61. “How Red Meat Joined the 478 Other Things That Might Give You Cancer”
This interactive, created by Bloomberg, helps readers understand what’s happening in the meat industry, particularly how meat contributes to cancer.
62. “This is Every Active Satellite Orbiting Earth”
This interactive infographic by David Yanofsky and Tim Fernholz shows the more than 1,300 active satellites orbiting space. They can be searched by country, age, purpose, user, and more.
63. “Cosmic Web”
The Cosmic Web, or the idea that the universe is a set of discrete galaxies held together by gravity, is still very abstract. This interactive created by Kim Albrecht combines three models of the cosmic web to let you explore.
64. “The Demographics of Space Travel”
This interactive created by Amanda Montañez for Scientific American shows the demographics of space travel up to 1980. The number of explorers is categorized by country of origin and gender. You can also click on individual data points to reveal the traveler’s name and mission details.
65. “1001 Blistering Future Summers”
This interactive, brought to you by Climate Central, shows what summers are like in your city now—and what summers will be like in 2100. It really puts climate change front and center.
66. “What the World Eats”
This interactive infographic by Fathom gives you an in-depth look at the food intake of 22 different countries. Data can be analyzed by year, the quantity of food, or caloric intake.
67. “When Yellowstone Explodes”
This is another awesomely informative scientific interactive brought to you by staffers at National Geographic. It takes you 500 miles under the Earth’s crust to see what’s underneath one of America’s most beloved state parks.
68. “Snake Oil Supplements”
This interactive infographic by David McCandless allows you to explore the many different solutions to medical ailments, all ranked by their effectiveness.
This interactive by David McCandless (surprise!) is for everyone whose hands sweat more than normal when a plane experiences turbulence. See the specific details relating to every single commercial plane crash of the last 20 years. And just in case you’re wondering, 47% of the crashes were caused by human error.
70. “Global Threat Interactive: What’s the World Scared of?”
Fear has the uncanny ability to transcend language barriers and control the masses. But do we all fear the same things? The Guardian visualized the fears that bind us in this fascinating piece.
71. “200 Years of Immigration to the U.S.”
U.S. immigration is always a hot-button topic, but this interactive by Natalia Bronshtein of Insightful Interaction approaches the subject simply. The visualization breaks down legal immigration over the last 200 years, based on data provided by the U.S. Department of Homeland Security.
72. “100 Years of Tax Brackets, in One Chart”
The best interactives take a very complicated topic and present it in a simple, easy-to-read graphic. That’s exactly what Alvin Chang of Vox did with this interactive on tax brackets, which shows you the number of tax brackets by presidency.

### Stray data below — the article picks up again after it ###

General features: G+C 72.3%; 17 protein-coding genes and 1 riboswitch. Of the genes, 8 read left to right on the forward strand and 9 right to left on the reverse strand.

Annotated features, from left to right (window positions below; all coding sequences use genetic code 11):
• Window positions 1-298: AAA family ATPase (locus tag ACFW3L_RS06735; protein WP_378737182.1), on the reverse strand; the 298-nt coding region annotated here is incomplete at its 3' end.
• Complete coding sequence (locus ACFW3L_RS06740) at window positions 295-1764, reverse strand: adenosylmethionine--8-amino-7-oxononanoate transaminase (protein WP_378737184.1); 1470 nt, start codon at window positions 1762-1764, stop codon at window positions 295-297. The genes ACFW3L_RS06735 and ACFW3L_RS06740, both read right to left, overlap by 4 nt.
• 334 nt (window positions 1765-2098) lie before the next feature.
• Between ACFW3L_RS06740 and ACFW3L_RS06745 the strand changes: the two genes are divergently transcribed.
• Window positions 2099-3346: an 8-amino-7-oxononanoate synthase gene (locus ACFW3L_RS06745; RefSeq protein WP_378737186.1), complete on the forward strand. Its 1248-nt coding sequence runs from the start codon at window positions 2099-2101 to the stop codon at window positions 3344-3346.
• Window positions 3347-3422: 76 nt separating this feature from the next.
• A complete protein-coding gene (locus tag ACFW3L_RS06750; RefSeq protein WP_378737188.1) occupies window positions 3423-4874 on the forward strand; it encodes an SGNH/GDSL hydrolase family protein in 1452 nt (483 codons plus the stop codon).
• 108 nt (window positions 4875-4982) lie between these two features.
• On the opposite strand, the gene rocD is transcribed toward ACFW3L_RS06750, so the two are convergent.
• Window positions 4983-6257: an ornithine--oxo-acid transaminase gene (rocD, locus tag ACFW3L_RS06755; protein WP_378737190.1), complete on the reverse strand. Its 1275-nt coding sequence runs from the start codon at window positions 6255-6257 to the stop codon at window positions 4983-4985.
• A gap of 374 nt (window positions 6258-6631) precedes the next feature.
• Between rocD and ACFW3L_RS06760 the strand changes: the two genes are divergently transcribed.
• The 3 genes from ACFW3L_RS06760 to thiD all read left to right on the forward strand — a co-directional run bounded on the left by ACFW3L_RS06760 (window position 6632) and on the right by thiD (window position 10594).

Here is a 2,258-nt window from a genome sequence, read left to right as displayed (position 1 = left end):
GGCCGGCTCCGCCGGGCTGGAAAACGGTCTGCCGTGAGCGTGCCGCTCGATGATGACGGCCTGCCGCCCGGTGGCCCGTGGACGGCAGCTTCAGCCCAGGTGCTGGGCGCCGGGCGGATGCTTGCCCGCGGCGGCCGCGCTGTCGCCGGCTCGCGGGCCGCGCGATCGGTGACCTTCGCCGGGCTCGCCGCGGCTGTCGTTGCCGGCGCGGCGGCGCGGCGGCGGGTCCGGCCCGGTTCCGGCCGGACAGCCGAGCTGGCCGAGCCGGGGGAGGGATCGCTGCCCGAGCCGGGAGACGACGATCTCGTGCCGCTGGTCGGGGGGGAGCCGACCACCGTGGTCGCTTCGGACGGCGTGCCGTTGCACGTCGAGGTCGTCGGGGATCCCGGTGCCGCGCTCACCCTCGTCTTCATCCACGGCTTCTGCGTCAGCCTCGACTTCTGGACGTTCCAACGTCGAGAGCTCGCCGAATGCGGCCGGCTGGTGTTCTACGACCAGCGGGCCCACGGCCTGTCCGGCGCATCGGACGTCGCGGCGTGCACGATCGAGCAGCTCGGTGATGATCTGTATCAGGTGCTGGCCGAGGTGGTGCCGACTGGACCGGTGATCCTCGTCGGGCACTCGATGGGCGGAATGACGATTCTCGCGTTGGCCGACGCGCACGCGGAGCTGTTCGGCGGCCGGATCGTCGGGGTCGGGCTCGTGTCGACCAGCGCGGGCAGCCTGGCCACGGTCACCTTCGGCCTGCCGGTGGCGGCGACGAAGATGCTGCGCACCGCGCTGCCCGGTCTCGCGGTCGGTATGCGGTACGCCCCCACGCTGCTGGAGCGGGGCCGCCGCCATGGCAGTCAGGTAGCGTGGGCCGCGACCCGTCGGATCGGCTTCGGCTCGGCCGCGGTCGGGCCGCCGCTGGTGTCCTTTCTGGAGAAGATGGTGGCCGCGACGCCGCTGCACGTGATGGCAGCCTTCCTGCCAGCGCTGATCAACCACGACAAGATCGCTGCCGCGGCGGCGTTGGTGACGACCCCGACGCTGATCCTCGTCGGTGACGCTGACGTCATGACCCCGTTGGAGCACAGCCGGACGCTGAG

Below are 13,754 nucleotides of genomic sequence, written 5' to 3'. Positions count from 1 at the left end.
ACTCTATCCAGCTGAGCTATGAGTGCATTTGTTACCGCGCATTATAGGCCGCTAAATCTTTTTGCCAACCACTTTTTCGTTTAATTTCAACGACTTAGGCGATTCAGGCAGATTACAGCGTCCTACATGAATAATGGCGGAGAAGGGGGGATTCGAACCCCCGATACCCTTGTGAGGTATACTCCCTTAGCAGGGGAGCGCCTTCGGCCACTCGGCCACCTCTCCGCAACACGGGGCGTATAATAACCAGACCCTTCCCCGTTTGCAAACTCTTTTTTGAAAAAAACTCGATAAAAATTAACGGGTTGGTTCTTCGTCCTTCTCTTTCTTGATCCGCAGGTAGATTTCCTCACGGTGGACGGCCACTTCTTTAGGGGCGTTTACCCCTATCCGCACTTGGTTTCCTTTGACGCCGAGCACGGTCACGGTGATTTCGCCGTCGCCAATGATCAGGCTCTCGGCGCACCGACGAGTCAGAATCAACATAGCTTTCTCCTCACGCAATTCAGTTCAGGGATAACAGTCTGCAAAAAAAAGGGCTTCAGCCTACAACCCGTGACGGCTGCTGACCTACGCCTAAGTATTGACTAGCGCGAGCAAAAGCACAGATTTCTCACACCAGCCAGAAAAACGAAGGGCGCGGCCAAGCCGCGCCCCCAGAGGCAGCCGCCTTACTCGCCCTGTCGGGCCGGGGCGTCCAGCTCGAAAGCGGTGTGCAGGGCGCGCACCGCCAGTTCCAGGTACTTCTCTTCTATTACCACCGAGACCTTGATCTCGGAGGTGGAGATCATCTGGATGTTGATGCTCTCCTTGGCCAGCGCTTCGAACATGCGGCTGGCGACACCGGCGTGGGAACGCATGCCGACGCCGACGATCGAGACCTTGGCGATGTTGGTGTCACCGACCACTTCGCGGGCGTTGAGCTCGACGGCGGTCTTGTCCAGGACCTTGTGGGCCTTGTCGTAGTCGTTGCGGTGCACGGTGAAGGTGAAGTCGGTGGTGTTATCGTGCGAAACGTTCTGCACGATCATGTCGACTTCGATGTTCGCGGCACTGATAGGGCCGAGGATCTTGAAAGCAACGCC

73. “How Minorities Have Fared in States with Affirmative Action Bans”
This interactive by Ford Fessenden and Josh Keller was created for The New York Times to highlight the issues associated with bans on affirmative action. You can look at data year by year, from individual universities, and different states.
74. “What Would it Take to Turn Blue States Red?”
This political interactive lets you toy with voter turnout to see what it would take to change a state’s party alliance. As you adjust the demographic blocks, the states jump from Democrat to Republican or vice versa. This gem is also brought to you by Nate Silver.
75. “Infinite Jukebox”
This is pretty trippy. This interactive by Paul Lamere analyzes and breaks down your favorite song into specific parts. You can play each individual section to see exactly how the song is constructed.
76. “How Fast is LAFD Where You live?”
When you’re having a heart attack, the cliché “every second counts” could not ring more true. Ben Walsh, Robert Lopez, and Kate Linthicum of The Los Angeles Times created this interactive infographic to accompany their story on longer wait times for rescue teams headed to exclusive neighborhoods.
77. “Out of Sight, Out of Mind.”
This profound interactive infographic by PitchInteractive shows the tragic breakdown of drone strikes. You can search data by attack or victim stats.
This interesting interactive by Moritz Stefaner, Dario Taraborelli, and Giovanni Luca Ciampaglia visualizes the Wikipedia articles that have been deleted, revealing a larger snapshot of what is conventionally accepted by Wikipedia.
79. “Inequality is Real”
This interactive by Periscopic and the Economic Policy Institute helps you truly grasp the idea of income inequality. Through illustration, animation, and video, you learn what inequality is, how it happens, and how it can be resolved.
80. “You Draw It: How Family Income Predicts Children’s College Chances”
The best part of this interactive by Gregor Aisch, Amanda Cox, and Kevin Quealy for the New York Times is that the interactive first asks your opinion, then shows how your predictions fit into the actual data.